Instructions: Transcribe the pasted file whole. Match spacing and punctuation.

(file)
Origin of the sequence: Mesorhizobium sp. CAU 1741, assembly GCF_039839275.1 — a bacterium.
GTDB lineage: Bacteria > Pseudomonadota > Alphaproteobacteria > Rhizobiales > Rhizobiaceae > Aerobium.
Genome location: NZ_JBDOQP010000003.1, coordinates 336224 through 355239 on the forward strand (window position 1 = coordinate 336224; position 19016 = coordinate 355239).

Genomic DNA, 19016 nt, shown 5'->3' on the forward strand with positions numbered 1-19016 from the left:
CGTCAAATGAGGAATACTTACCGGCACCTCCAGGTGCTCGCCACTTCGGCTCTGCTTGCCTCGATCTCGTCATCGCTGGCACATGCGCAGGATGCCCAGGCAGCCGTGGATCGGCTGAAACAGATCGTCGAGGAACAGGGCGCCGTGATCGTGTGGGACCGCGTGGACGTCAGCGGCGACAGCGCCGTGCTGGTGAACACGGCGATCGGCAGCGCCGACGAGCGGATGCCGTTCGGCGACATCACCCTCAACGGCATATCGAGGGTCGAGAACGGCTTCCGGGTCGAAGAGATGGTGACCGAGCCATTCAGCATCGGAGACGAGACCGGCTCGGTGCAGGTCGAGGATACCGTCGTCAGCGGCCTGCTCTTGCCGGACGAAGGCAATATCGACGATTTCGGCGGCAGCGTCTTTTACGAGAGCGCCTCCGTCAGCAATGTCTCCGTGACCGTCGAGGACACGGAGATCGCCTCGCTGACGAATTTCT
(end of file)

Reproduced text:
Origin of the sequence: Mesorhizobium sp. CAU 1741, assembly GCF_039839275.1 — a bacterium.
GTDB lineage: Bacteria > Pseudomonadota > Alphaproteobacteria > Rhizobiales > Rhizobiaceae > Aerobium.
Genome location: NZ_JBDOQP010000003.1, coordinates 336224 through 355239 on the forward strand (window position 1 = coordinate 336224; position 19016 = coordinate 355239).

Genomic DNA, 19016 nt, shown 5'->3' on the forward strand with positions numbered 1-19016 from the left:
CGTCAAATGAGGAATACTTACCGGCACCTCCAGGTGCTCGCCACTTCGGCTCTGCTTGCCTCGATCTCGTCATCGCTGGCACATGCGCAGGATGCCCAGGCAGCCGTGGATCGGCTGAAACAGATCGTCGAGGAACAGGGCGCCGTGATCGTGTGGGACCGCGTGGACGTCAGCGGCGACAGCGCCGTGCTGGTGAACACGGCGATCGGCAGCGCCGACGAGCGGATGCCGTTCGGCGACATCACCCTCAACGGCATATCGAGGGTCGAGAACGGCTTCCGGGTCGAAGAGATGGTGACCGAGCCATTCAGCATCGGAGACGAGACCGGCTCGGTGCAGGTCGAGGATACCGTCGTCAGCGGCCTGCTCTTGCCGGACGAAGGCAATATCGACGATTTCGGCGGCAGCGTCTTTTACGAGAGCGCCTCCGTCAGCAATGTCTCCGTGACCGTCGAGGACACGGAGATCGCCTCGCTGACGAATTTCT